And yet again, the constituents of the WHEA’s Catholic Clash –which has spawned a couple of classic bouts between Ciarletta and counterpart Molly Schaus- are in positions to spoil one another’s ambitions. Neither a first-round bye nor a road trip for the preliminary round has been ruled out for either party.

Al Daniel can be reached at hockeyscribe@hotmail.com

Tuesday, February 17, 2009

On Hockey

Top and bottom are the limit in Judgment Week

Northeastern University –one conspicuous reason as to why, roughly twelve months ago, Hockey East commissioner Joe Bertagna declared “it’s time” to augment the women league’s playoff partition- sealed the sixth and last passport available on Sunday.

And right now, with two games yet to be played per team, the final rulings in the way of seeding begin with the sixth-place Huskies and end in one cross-channel leap to the regular season champion New Hampshire.

The middle space is infused with a dense stuffing likely of the sweet-and-sour brand to nervous partisan palates, but an exhilarating, good-for-the-game flavor to the tastes of Chieftain Bertagna and any other interested observers. Four petite bourgeoisie programs are raring to assume first- and/or second-hand control of one another’s ultimate assignment. Although, that is assuming they can be sure to help themselves first.

The aforementioned teams happen to be the only conference cohabitants who have fastened the upper hand on their 2008-09 three-game season series with the Friars. Therefore, in the event of a 25, 26, or 27-point knot with either Boston University or Connecticut come about 4 p.m. Sunday, Providence will get dibs on the better seed by virtue of having wrested the majority of the points from those clubs in their season series.

At worst, this means adding a bonus date to their home schedule and hosting either Seed #4 or the Hub Huskies in the preliminary round on either February 28 or March 1.

But, trailing Boston College, 1-0, in terms of head-to-head and by four points in the WHEA points column, a sweep in this weekend’s home-and-home is the Friars’ only means of making the most prodigious pole-vault from the fifth to second slot.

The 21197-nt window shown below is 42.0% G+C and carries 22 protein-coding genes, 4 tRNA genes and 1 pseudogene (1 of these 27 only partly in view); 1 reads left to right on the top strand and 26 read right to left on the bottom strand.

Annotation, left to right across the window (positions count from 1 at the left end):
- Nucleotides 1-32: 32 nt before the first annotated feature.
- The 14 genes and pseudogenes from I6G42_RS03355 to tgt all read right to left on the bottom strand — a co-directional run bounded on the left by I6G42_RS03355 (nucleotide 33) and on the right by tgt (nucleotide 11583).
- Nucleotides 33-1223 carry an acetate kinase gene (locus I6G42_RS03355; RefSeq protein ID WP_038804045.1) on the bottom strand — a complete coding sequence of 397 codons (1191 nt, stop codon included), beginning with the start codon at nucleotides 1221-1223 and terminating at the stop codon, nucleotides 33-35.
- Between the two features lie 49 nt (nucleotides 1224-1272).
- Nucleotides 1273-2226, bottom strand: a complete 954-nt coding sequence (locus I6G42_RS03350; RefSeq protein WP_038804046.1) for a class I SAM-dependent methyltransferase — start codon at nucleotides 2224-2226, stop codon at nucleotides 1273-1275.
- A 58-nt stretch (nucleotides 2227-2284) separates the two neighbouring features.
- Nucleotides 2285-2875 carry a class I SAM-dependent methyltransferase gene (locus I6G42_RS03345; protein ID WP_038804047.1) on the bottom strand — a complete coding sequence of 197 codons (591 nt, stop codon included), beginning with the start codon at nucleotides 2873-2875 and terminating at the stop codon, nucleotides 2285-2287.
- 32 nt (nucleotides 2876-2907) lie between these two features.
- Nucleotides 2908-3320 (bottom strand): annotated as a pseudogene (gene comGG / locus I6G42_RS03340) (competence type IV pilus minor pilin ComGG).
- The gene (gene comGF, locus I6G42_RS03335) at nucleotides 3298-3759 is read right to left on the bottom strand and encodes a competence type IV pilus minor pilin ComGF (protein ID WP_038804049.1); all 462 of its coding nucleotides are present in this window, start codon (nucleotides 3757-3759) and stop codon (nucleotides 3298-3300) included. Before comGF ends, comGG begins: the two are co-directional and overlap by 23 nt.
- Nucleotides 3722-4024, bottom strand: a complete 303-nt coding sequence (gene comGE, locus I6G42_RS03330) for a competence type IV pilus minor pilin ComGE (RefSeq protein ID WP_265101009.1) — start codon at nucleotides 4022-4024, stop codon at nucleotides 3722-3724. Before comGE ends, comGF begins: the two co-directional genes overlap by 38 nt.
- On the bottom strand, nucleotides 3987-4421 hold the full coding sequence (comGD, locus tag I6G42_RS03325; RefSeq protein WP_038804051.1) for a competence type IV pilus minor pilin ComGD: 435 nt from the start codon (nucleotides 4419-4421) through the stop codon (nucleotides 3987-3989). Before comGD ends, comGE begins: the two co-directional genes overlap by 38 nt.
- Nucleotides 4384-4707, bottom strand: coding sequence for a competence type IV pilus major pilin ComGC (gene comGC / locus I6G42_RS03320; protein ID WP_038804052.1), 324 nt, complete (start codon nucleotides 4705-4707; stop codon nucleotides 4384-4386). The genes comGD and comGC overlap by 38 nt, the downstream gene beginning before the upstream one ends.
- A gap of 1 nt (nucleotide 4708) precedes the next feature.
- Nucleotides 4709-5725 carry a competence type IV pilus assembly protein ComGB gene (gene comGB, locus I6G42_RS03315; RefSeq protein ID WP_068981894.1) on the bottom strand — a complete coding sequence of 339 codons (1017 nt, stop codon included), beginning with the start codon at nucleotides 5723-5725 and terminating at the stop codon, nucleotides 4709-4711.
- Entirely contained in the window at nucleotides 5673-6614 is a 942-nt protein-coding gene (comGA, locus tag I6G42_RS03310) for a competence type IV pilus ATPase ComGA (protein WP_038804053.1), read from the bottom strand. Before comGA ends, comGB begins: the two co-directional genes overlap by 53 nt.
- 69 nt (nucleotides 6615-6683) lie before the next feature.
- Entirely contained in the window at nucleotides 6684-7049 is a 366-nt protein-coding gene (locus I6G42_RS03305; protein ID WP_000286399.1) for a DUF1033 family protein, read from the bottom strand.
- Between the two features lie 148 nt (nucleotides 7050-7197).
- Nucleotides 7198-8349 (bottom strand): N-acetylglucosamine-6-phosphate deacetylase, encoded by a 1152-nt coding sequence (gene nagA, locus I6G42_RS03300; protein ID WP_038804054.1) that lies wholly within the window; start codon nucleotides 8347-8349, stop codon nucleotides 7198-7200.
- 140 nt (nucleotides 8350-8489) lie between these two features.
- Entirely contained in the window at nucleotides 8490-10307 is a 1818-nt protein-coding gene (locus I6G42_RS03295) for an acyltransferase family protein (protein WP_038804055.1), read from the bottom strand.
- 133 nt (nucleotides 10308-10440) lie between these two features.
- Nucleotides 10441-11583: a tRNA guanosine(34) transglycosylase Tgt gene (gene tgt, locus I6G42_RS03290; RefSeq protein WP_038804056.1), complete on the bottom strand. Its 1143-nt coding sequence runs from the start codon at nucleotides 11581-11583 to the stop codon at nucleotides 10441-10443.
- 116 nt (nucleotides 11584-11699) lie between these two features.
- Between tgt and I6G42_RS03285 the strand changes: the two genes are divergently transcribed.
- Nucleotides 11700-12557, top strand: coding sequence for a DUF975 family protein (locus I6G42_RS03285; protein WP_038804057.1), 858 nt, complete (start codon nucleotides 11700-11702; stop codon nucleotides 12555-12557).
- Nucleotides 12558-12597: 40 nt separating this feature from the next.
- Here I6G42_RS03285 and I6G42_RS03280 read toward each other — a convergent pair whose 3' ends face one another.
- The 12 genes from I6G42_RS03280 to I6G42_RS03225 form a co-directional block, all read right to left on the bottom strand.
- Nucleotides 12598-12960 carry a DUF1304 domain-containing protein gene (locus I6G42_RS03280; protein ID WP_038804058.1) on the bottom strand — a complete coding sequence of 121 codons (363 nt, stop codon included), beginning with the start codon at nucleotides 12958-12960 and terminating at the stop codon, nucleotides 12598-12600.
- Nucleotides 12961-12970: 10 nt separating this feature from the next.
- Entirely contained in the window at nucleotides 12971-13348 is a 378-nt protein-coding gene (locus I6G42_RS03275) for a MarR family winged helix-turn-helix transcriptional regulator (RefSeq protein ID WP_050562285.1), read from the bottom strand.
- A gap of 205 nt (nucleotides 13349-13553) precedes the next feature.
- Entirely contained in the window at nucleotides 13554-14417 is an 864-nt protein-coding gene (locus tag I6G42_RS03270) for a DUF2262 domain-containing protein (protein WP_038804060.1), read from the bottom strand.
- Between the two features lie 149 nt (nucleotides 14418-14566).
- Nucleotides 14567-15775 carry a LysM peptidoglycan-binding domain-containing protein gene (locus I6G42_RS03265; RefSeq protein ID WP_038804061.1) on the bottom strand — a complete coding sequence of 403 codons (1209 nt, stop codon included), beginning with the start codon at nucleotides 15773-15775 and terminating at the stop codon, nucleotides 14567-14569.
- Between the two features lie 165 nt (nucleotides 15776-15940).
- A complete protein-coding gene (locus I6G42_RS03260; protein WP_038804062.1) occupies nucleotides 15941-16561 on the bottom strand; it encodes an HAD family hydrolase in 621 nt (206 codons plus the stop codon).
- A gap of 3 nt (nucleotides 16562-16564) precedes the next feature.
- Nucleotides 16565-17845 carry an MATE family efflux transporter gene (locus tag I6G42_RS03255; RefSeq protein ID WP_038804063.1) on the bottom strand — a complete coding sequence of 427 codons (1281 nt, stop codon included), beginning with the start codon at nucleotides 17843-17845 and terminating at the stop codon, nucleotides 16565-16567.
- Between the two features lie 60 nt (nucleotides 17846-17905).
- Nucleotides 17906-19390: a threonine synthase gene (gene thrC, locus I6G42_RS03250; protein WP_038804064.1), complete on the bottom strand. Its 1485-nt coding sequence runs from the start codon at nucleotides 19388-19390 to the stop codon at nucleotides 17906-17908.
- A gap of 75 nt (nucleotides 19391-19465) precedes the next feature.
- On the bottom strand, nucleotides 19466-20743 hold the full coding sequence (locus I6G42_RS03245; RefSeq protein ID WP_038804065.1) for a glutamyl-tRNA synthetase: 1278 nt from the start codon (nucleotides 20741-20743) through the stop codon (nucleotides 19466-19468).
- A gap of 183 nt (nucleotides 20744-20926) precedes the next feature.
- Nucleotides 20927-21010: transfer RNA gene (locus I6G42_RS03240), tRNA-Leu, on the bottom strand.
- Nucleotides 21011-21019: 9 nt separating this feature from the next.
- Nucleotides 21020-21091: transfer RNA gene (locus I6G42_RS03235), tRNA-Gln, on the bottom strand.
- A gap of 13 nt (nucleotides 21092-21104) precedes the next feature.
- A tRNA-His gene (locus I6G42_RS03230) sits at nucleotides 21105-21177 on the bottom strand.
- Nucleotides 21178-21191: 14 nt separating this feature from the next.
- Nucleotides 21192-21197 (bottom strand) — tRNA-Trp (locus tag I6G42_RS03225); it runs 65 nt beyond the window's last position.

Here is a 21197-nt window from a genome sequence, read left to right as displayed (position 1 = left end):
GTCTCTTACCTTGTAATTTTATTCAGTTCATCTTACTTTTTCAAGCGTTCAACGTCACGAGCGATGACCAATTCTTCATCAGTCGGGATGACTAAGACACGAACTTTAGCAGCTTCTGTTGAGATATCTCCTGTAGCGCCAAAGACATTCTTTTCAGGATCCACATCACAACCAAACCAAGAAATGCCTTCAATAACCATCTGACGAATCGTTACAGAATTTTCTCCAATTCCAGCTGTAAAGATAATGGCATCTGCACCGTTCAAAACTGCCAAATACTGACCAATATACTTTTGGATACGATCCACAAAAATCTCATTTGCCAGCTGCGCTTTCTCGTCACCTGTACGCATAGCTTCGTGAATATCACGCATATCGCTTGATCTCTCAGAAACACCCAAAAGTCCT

But then, the Terriers and Huskies have to be sure to indulge in no more than two points themselves. Under those facts, Friartownies are obligated to, however reluctantly, root for their two most recent teasers –Northeastern and UNH- who will conduct home-and-home sets with BU and Connecticut, respectively.

Now, of course, we ought to make a point of scattering an essential array of asterisks –the hottest tool in sports journalism today. For the frozen rain spirits only know how many spontaneous three-point packages (aka shootout contests) that there are to be had. And since the Terriers evenly split their season series with UConn, a final knot on the leaderboard would be settled by conference wins, still a go-anywhere part of the database as no more than two Ws pry these four parties apart.

Those cluttered, hypothetical factors aside, the most perceivable profusion of scenarios and requisites for each team looks to read as follows:

In order for the Friars to finish…
2nd- Sweep of BC combined with NU sweep/split with BU AND UNH sweep/split with UConn
3rd- Split with BC combined with either NU sweep of BU AND UNH sweep of UConn
4th- Split with BC combined with either BU sweep of NU OR UConn sweep of UNH
Split with BC combined with either BU split with NU OR UConn split with UNH
5th- Split with BC combined with BU split with NU AND UConn split with UNH
Split with BC combined with BU sweep of NU AND UConn sweep of UNH
Sweep by BC

In order for BC to finish…
2nd- Sweep of PC
Split with PC combined with NU sweep/split of BU AND UNH split with UConn
3rd- Split with PC combined with NU split with BU
4th- Split with BC combined with BU sweep/split with NU AND UNH split with UConn